IN rats deficiency of vitamin A is known to favour difficult labour. Dr. W. H. Newton,4who has been pursuing this observation, finds that the proportion of difficult labours is far exceeded by the proportion of uncompleted pregnancies. His method was to put batches of rats on a diet deficient in vitamin A at different ages varying from 3 weeks (the time of weaning) to 65 days. One control group of rats was given a supplement of carotene daily ; another group received a supplement of vitamin E, deficiency of which might otherwise have been held responsible for the incomplete pregnancies, but this addition made no appreciable difference. As a rule the rats became pregnant when about three months old. Among the 75 deficient animals, 12 showed no sign of pregnancy; in 8 the pregnancy was not completed, apparently because of reabsorption or abortion; and in 8 others pregnancy was incomplete for reasons undetermined. On the other hand there were no 3
Delory, G. E., Chem. & Ind. 1938, 57, J. Physiol. 1938, 92, 32.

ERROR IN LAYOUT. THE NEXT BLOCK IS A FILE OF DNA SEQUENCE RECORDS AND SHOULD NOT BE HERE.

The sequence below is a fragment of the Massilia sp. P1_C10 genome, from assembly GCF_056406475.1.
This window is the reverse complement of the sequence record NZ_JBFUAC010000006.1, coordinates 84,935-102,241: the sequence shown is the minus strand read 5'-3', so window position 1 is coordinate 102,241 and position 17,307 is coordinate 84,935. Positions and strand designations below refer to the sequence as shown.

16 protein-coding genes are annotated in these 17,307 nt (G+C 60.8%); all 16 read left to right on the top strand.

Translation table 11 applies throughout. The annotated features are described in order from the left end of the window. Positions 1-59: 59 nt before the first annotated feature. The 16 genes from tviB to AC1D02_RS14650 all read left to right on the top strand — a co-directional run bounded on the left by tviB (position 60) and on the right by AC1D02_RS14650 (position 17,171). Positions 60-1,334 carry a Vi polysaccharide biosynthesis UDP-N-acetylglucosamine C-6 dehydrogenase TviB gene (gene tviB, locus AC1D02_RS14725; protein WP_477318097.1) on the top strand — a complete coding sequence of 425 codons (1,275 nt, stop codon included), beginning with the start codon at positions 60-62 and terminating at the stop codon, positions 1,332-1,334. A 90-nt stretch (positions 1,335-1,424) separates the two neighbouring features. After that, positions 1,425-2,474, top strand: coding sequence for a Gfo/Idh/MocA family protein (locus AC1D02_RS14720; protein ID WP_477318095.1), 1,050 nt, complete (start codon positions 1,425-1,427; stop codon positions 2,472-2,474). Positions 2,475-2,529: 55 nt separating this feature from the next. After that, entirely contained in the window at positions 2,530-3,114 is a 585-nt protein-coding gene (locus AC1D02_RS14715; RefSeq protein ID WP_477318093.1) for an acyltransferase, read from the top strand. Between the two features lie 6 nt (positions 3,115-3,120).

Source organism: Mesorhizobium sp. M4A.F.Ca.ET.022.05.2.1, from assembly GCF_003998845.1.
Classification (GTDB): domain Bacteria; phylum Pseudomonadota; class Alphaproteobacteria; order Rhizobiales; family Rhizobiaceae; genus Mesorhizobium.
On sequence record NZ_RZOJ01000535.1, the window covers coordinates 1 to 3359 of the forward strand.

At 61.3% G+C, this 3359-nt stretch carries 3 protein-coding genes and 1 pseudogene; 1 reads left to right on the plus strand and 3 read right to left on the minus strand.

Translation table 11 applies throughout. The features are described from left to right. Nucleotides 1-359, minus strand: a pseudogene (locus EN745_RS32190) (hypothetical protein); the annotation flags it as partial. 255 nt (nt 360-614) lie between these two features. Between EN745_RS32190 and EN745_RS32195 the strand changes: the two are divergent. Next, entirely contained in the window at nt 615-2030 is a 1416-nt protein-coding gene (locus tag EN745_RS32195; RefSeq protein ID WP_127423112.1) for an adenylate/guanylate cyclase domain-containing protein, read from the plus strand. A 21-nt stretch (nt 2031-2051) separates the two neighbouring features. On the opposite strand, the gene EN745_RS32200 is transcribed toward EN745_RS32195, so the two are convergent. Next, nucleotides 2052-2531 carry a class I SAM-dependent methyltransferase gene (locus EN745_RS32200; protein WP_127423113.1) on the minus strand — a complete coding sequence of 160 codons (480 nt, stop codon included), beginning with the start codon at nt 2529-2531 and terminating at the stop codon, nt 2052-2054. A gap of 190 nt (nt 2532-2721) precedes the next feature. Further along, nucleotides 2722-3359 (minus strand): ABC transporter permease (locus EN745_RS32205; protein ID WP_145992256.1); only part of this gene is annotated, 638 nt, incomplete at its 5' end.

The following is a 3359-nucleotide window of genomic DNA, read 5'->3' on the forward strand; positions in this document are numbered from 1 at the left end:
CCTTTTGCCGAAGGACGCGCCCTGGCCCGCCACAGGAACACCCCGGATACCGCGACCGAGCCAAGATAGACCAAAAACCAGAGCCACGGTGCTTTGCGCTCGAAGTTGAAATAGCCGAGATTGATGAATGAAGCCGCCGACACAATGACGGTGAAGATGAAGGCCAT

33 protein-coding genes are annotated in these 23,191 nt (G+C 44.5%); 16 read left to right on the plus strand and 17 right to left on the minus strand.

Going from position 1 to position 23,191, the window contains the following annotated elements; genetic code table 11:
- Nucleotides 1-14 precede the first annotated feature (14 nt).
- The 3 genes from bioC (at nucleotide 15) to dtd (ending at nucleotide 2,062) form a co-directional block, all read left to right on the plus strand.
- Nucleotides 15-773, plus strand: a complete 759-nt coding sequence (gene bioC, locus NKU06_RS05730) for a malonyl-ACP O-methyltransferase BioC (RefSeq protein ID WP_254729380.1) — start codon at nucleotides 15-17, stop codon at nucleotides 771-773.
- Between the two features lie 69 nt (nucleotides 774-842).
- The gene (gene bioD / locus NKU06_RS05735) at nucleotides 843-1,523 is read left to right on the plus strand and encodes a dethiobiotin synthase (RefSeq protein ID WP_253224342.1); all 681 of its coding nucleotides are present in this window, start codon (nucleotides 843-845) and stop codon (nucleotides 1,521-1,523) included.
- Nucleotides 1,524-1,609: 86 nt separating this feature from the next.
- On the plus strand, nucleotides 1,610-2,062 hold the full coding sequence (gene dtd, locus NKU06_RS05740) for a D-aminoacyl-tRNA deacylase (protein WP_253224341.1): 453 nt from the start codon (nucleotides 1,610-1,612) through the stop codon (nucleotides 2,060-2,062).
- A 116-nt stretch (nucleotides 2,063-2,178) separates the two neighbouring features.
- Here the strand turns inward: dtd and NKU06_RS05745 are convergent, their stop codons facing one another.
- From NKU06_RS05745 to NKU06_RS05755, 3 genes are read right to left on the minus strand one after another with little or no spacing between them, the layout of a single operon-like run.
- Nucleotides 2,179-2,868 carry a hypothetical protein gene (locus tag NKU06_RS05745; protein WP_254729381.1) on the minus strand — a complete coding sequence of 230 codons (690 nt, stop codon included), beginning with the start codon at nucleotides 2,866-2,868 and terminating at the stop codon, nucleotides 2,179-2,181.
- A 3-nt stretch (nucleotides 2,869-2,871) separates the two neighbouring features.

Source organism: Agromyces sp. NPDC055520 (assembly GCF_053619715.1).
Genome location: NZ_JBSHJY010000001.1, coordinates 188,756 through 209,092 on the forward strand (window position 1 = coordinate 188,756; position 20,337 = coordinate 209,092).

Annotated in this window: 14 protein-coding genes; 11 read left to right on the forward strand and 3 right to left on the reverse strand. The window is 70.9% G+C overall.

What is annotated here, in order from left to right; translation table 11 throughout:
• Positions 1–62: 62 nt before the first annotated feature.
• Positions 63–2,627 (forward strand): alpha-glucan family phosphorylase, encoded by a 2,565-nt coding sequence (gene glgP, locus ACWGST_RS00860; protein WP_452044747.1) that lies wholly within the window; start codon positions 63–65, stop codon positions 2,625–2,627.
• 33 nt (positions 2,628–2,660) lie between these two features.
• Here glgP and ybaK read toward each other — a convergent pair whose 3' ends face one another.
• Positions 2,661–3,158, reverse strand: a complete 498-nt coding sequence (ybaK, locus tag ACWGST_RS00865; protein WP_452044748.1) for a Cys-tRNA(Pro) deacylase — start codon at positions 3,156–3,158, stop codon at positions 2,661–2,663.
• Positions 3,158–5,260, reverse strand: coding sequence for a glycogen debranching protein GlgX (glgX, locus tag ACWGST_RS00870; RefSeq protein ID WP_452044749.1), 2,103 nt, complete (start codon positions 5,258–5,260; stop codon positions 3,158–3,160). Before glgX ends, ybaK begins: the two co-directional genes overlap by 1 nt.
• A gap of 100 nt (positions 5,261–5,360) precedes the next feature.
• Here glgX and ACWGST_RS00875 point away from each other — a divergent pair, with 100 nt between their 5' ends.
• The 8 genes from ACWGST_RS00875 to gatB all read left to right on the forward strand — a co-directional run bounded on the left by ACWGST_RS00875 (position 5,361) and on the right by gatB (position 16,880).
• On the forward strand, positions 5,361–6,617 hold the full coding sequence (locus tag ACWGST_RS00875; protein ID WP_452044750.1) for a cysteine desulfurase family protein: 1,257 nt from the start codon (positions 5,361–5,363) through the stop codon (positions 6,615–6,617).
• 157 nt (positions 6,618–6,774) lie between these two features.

incomplete pregnancies or failures to conceive among the 21 animals receiving the carotene supplement. Judging by vaginal smears, which contained large numbers of cornified cells but no spermatozoa, Newton thinks that the failure to conceive was due to failure in copulation. The pregnant rats deficient in vitamin A had a higher proportion of dead foetuses in their litters and the average weight of the foetuses at birth was smaller. Twelve cases of difficult labour were observed ; 3 of these rats were allowed to recover, 4 showed no apparent sepsis apart from possible secondary infection of the necrotic foetal material in the uterus, but 5 exhibited definite infection of the uterus or the surrounding tissues. The degree of vitamin-A deficiency produced in the rats made respiratory infection hard to control among them but no xerophthalmia was seen. How far comparable deficiency prevails amongst women and how far these effects in animals have any human counterpart is not known, but with so many obstetric disasters attributable to lack of vitamin A it seems reasonable-until the contrary is proved-to ensure that pregnant women receive a sufficiency of that vitamin. STANDARDS OF COMMERCIAL ADVERTISEMENT